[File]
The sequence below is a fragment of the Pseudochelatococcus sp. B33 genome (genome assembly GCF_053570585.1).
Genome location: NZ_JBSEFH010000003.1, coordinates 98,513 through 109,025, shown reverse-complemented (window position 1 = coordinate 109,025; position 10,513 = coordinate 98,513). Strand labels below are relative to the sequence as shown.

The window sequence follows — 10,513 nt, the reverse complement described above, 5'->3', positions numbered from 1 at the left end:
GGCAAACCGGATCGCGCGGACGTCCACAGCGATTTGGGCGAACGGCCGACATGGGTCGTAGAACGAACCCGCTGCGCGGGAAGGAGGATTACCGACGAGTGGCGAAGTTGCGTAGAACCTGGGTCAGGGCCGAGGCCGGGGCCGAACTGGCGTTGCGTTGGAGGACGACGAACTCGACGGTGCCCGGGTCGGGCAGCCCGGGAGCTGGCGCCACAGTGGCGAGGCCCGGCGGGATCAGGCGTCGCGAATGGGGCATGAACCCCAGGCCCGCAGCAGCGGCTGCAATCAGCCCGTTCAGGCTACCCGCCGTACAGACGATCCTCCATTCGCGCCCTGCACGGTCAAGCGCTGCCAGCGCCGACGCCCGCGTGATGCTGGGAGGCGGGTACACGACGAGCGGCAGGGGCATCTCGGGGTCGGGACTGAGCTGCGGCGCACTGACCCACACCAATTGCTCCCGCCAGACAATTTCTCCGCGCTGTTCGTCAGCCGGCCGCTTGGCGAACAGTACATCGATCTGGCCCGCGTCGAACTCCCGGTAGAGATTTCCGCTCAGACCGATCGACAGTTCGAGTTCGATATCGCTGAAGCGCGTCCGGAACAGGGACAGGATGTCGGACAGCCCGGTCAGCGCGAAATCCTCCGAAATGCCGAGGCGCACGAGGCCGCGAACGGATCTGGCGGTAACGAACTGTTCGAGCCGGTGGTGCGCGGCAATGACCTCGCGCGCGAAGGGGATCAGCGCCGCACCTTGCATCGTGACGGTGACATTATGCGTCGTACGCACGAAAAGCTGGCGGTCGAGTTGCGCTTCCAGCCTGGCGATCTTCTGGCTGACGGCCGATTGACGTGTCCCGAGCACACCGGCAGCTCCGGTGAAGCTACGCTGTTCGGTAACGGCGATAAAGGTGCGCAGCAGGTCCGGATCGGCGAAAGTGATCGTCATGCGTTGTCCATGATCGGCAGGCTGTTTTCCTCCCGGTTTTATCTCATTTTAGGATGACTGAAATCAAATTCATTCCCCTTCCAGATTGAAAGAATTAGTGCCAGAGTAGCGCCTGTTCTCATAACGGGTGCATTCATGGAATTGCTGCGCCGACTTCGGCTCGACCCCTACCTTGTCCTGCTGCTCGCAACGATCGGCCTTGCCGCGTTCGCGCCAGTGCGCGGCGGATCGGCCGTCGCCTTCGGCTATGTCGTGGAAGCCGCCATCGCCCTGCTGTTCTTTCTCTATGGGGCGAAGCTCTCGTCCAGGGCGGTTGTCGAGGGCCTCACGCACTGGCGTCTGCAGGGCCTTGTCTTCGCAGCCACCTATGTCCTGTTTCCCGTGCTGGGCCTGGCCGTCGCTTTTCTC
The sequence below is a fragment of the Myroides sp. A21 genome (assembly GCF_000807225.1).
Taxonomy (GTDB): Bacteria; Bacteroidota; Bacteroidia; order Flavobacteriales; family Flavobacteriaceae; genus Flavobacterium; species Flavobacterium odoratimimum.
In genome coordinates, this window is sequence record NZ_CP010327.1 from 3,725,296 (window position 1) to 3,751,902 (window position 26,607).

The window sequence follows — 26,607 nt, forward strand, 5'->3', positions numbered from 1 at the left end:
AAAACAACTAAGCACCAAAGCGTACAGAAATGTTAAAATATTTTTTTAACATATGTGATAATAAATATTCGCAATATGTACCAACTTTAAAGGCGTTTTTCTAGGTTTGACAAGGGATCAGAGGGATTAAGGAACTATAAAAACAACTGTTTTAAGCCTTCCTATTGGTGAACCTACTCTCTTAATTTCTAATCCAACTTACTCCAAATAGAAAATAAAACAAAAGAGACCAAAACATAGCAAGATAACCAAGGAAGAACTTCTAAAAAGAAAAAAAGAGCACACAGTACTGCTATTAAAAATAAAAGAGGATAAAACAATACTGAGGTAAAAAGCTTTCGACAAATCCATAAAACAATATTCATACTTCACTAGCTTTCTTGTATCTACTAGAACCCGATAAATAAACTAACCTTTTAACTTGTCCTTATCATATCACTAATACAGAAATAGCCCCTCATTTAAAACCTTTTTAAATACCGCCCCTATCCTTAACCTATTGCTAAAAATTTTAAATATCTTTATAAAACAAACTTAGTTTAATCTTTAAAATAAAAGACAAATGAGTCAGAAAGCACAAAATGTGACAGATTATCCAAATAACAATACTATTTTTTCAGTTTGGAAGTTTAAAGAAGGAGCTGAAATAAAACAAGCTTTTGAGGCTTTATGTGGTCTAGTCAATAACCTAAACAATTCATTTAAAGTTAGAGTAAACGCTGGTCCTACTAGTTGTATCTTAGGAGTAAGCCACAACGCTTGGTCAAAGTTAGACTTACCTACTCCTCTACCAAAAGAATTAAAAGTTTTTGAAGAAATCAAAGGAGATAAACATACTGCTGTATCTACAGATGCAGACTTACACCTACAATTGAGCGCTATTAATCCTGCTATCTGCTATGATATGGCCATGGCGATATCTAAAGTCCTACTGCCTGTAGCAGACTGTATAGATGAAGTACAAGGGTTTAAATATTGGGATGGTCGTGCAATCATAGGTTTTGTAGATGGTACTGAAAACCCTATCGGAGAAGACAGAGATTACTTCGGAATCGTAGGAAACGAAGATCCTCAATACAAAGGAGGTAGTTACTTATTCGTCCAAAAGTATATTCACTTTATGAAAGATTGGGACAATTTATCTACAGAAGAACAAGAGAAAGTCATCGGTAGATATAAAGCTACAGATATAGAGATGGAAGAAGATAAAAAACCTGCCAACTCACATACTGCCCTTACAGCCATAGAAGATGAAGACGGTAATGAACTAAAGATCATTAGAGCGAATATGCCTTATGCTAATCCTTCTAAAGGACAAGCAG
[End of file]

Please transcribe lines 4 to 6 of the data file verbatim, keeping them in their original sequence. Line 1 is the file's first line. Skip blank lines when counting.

GGCAAACCGGATCGCGCGGACGTCCACAGCGATTTGGGCGAACGGCCGACATGGGTCGTAGAACGAACCCGCTGCGCGGGAAGGAGGATTACCGACGAGTGGCGAAGTTGCGTAGAACCTGGGTCAGGGCCGAGGCCGGGGCCGAACTGGCGTTGCGTTGGAGGACGACGAACTCGACGGTGCCCGGGTCGGGCAGCCCGGGAGCTGGCGCCACAGTGGCGAGGCCCGGCGGGATCAGGCGTCGCGAATGGGGCATGAACCCCAGGCCCGCAGCAGCGGCTGCAATCAGCCCGTTCAGGCTACCCGCCGTACAGACGATCCTCCATTCGCGCCCTGCACGGTCAAGCGCTGCCAGCGCCGACGCCCGCGTGATGCTGGGAGGCGGGTACACGACGAGCGGCAGGGGCATCTCGGGGTCGGGACTGAGCTGCGGCGCACTGACCCACACCAATTGCTCCCGCCAGACAATTTCTCCGCGCTGTTCGTCAGCCGGCCGCTTGGCGAACAGTACATCGATCTGGCCCGCGTCGAACTCCCGGTAGAGATTTCCGCTCAGACCGATCGACAGTTCGAGTTCGATATCGCTGAAGCGCGTCCGGAACAGGGACAGGATGTCGGACAGCCCGGTCAGCGCGAAATCCTCCGAAATGCCGAGGCGCACGAGGCCGCGAACGGATCTGGCGGTAACGAACTGTTCGAGCCGGTGGTGCGCGGCAATGACCTCGCGCGCGAAGGGGATCAGCGCCGCACCTTGCATCGTGACGGTGACATTATGCGTCGTACGCACGAAAAGCTGGCGGTCGAGTTGCGCTTCCAGCCTGGCGATCTTCTGGCTGACGGCCGATTGACGTGTCCCGAGCACACCGGCAGCTCCGGTGAAGCTACGCTGTTCGGTAACGGCGATAAAGGTGCGCAGCAGGTCCGGATCGGCGAAAGTGATCGTCATGCGTTGTCCATGATCGGCAGGCTGTTTTCCTCCCGGTTTTATCTCATTTTAGGATGACTGAAATCAAATTCATTCCCCTTCCAGATTGAAAGAATTAGTGCCAGAGTAGCGCCTGTTCTCATAACGGGTGCATTCATGGAATTGCTGCGCCGACTTCGGCTCGACCCCTACCTTGTCCTGCTGCTCGCAACGATCGGCCTTGCCGCGTTCGCGCCAGTGCGCGGCGGATCGGCCGTCGCCTTCGGCTATGTCGTGGAAGCCGCCATCGCCCTGCTGTTCTTTCTCTATGGGGCGAAGCTCTCGTCCAGGGCGGTTGTCGAGGGCCTCACGCACTGGCGTCTGCAGGGCCTTGTCTTCGCAGCCACCTATGTCCTGTTTCCCGTGCTGGGCCTGGCCGTCGCTTTTCTC
The sequence below is a fragment of the Myroides sp. A21 genome (assembly GCF_000807225.1).
Taxonomy (GTDB): Bacteria; Bacteroidota; Bacteroidia; order Flavobacteriales; family Flavobacteriaceae; genus Flavobacterium; species Flavobacterium odoratimimum.